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T.I., March 29, 2006

In the new movie "ATL," T.I. plays a teen in an impoverished section of Atlanta who faces multiple challenges -- chief among them trying to keep his younger brother from falling prey to the lure of drug dealing. In real life, the Atlanta native was just such a kid who turned to drug dealing as a way to make easy cash. But T.I., who went to jail for his misdeeds, managed to turn his life around by rhyming about his hustling days instead of reliving them. Now the self-proclaimed "King of the South" is among rap's elite, and with his film debut in "ATL," he's only expanding his empire.

Your character, Rashad, grows up quickly because of certain situations that have occurred in his life. Can you personally relate?

"Absolutely, but our methods and approaches to handling things are totally different. (I'm) much more ... standoffish and hot headed, more intense (than Rashad). Not so dead set on doing the right thing more so than the right now thing; at that age anyway."

Rashad discourages his younger brother from selling drugs, but you've rapped a lot about your past as a drug dealer. Do you regret your past life?

"I regret my lack of options. I regret being painted into a corner and having that be the only instrument to get me from point A to point B. I regret that but if I was put in the position again and that's all I had to do I don't know what else to do. That's instant. Some things you may not have done in this situation (but) if put in this situation you would be forced to."

This movie is also about the roller-skating scene. Were you a roller skater before this film?

"Minimally. Not much."

How much training did you have to go through?

"It was rigorous training. We had long days. Long, long, long days. Long weeks for training, and falling, and getting up, and falling again."

So, how many times did you fall during training?

"I probably fell the least amount of time than anyone else, but I think even I fell about a dozen or more times."

Did you get hurt?

"Ha, ha. Not for long."

Having grown up in Atlanta, is skating really a way of life there?

"It's your introduction to the night life in the city. Before you get to the strip club, you've got to go through the skating rinks. Adults do go, but not so much as the teenagers."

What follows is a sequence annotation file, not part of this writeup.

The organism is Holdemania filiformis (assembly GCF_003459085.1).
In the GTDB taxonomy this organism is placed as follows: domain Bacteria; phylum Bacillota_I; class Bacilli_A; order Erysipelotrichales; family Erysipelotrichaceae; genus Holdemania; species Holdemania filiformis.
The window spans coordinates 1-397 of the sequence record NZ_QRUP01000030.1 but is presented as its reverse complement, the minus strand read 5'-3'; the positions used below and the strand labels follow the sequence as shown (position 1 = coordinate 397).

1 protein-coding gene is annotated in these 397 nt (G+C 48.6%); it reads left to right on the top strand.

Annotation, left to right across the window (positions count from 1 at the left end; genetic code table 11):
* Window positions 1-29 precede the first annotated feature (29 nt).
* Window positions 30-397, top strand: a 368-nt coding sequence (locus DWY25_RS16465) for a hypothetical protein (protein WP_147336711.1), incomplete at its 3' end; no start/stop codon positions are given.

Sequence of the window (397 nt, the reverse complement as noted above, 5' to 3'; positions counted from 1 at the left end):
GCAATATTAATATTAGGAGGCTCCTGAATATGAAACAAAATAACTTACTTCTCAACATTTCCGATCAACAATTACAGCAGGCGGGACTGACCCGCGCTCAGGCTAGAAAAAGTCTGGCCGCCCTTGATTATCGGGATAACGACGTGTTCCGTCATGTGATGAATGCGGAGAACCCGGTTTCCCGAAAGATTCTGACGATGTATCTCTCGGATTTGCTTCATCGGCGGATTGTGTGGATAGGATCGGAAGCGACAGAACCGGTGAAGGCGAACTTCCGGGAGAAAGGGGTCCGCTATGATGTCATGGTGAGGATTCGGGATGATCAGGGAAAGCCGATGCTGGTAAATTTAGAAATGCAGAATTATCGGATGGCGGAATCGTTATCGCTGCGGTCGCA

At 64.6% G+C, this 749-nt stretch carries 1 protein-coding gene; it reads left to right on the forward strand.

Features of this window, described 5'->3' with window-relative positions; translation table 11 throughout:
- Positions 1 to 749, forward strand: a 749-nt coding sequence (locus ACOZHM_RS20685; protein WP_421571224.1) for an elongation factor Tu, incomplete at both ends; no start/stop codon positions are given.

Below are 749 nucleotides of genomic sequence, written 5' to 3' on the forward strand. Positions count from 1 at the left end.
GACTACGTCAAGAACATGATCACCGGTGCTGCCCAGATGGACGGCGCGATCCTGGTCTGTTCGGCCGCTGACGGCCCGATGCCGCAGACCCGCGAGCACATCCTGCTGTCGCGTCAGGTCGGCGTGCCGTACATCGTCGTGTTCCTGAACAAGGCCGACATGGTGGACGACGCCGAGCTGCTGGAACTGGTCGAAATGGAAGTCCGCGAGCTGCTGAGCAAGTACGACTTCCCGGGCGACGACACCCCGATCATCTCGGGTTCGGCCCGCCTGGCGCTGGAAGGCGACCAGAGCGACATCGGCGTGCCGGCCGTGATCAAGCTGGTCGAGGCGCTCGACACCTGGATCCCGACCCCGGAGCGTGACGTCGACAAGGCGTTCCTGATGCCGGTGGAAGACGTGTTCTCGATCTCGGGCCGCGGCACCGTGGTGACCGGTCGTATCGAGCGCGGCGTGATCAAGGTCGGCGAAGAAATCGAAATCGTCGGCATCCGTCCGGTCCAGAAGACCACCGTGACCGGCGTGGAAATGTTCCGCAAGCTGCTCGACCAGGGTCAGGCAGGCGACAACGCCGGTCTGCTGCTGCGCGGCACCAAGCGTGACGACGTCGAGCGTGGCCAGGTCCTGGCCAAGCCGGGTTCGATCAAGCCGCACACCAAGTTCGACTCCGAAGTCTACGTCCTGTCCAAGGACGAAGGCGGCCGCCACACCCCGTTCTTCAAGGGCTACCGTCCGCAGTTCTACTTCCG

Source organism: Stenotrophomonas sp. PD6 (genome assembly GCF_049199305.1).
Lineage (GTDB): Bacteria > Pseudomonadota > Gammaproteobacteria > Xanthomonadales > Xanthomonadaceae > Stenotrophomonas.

As a father, did you take this role because your children will be able to watch the film?

"xNot so much. It's a good thing that it is that type of a movie that your kids can see and what not, but that's not what attracted to me necessarily. If it was an R-rated film I would still be just as eager to do it."

How nervous were you to do the love scenes?

"I wasn't nervous at all. I applied the same amount of efforts to the love scenes as I did to the skating and the acting and everything else."

It wasn't awkward having the cast members and crew watching you?

"I perform in front of one or one million."

There are so many rap acts from Atlanta on the charts these days. What is it about the city that breeds such talent?

"I don't think it is about the city. It is about the people. There are a lot of talented people there. People are motivated when they see somebody else doing something. People see me doing something so all of the guys from my walk of life feel like if he can do it, I can do it. That just keeps spreading and spreading and spreading."

Your new album, King, just arrived in stores this week. Has your sound changed?

"I had a real strong sense of if it ain't broke don't fix it going into this album. I really just figured out the things people liked about me and found different ways to give it to them."

What do you ultimately hope to accomplish in your career?

"I hope to continue to create the opportunities for myself and the people around me. I am going to be in acting. I'm going to be in real estate. I am going to be in the restaurant business. I am going to be in fashion. I am going to be in music. I'm going to be doing a lot of things. I am looking into film development right this second. I am trying to become more of an entity as a producer of films (than) just as an actor and star in films."

Did you help the cast members with their southern accents?

"Yeah. Especially the girls. Evan (Ross, who plays his brother) and the girls were equally as bad. They didn't understand because of their lack of knowledge of the culture. The longer they were there, the easier it became. I took them to different hoods and let them hang with different people. In the skating rinks they were surrounded by people who are from the city so it was very easy. Once you understand something and learn about something, it's easier to portray it."

-- The Associated Press

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